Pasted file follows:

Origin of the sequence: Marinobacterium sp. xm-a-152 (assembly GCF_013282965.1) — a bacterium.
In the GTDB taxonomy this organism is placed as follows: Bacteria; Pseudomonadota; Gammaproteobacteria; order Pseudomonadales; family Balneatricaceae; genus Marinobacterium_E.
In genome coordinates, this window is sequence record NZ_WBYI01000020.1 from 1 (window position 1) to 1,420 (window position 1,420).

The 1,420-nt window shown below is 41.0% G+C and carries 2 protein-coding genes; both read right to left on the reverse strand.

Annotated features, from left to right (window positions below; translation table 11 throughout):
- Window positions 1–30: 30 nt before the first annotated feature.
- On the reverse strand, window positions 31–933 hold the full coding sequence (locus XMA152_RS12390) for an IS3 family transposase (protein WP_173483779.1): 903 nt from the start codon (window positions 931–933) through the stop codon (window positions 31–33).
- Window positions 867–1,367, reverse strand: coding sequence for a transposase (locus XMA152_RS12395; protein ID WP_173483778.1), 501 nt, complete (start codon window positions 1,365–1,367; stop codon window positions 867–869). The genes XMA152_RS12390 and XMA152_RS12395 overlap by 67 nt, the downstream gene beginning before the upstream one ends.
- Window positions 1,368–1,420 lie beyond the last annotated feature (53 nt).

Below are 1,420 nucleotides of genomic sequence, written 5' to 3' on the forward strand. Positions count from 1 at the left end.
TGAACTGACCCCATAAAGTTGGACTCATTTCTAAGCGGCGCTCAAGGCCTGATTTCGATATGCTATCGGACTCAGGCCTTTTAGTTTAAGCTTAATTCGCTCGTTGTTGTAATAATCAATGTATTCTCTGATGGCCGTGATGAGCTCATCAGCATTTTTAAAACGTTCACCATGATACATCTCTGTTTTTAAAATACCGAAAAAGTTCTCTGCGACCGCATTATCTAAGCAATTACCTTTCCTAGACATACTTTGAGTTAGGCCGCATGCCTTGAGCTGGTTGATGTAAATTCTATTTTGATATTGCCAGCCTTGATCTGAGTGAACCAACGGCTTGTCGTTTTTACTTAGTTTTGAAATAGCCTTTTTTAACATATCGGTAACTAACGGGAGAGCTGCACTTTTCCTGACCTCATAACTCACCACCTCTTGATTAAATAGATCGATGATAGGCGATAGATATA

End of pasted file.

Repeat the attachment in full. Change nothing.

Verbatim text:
Origin of the sequence: Marinobacterium sp. xm-a-152 (assembly GCF_013282965.1) — a bacterium.
In the GTDB taxonomy this organism is placed as follows: Bacteria; Pseudomonadota; Gammaproteobacteria; order Pseudomonadales; family Balneatricaceae; genus Marinobacterium_E.
In genome coordinates, this window is sequence record NZ_WBYI01000020.1 from 1 (window position 1) to 1,420 (window position 1,420).

The 1,420-nt window shown below is 41.0% G+C and carries 2 protein-coding genes; both read right to left on the reverse strand.

Annotated features, from left to right (window positions below; translation table 11 throughout):
- Window positions 1–30: 30 nt before the first annotated feature.
- On the reverse strand, window positions 31–933 hold the full coding sequence (locus XMA152_RS12390) for an IS3 family transposase (protein WP_173483779.1): 903 nt from the start codon (window positions 931–933) through the stop codon (window positions 31–33).
- Window positions 867–1,367, reverse strand: coding sequence for a transposase (locus XMA152_RS12395; protein ID WP_173483778.1), 501 nt, complete (start codon window positions 1,365–1,367; stop codon window positions 867–869). The genes XMA152_RS12390 and XMA152_RS12395 overlap by 67 nt, the downstream gene beginning before the upstream one ends.
- Window positions 1,368–1,420 lie beyond the last annotated feature (53 nt).

Below are 1,420 nucleotides of genomic sequence, written 5' to 3' on the forward strand. Positions count from 1 at the left end.
TGAACTGACCCCATAAAGTTGGACTCATTTCTAAGCGGCGCTCAAGGCCTGATTTCGATATGCTATCGGACTCAGGCCTTTTAGTTTAAGCTTAATTCGCTCGTTGTTGTAATAATCAATGTATTCTCTGATGGCCGTGATGAGCTCATCAGCATTTTTAAAACGTTCACCATGATACATCTCTGTTTTTAAAATACCGAAAAAGTTCTCTGCGACCGCATTATCTAAGCAATTACCTTTCCTAGACATACTTTGAGTTAGGCCGCATGCCTTGAGCTGGTTGATGTAAATTCTATTTTGATATTGCCAGCCTTGATCTGAGTGAACCAACGGCTTGTCGTTTTTACTTAGTTTTGAAATAGCCTTTTTTAACATATCGGTAACTAACGGGAGAGCTGCACTTTTCCTGACCTCATAACTCACCACCTCTTGATTAAATAGATCGATGATAGGCGATAGATATA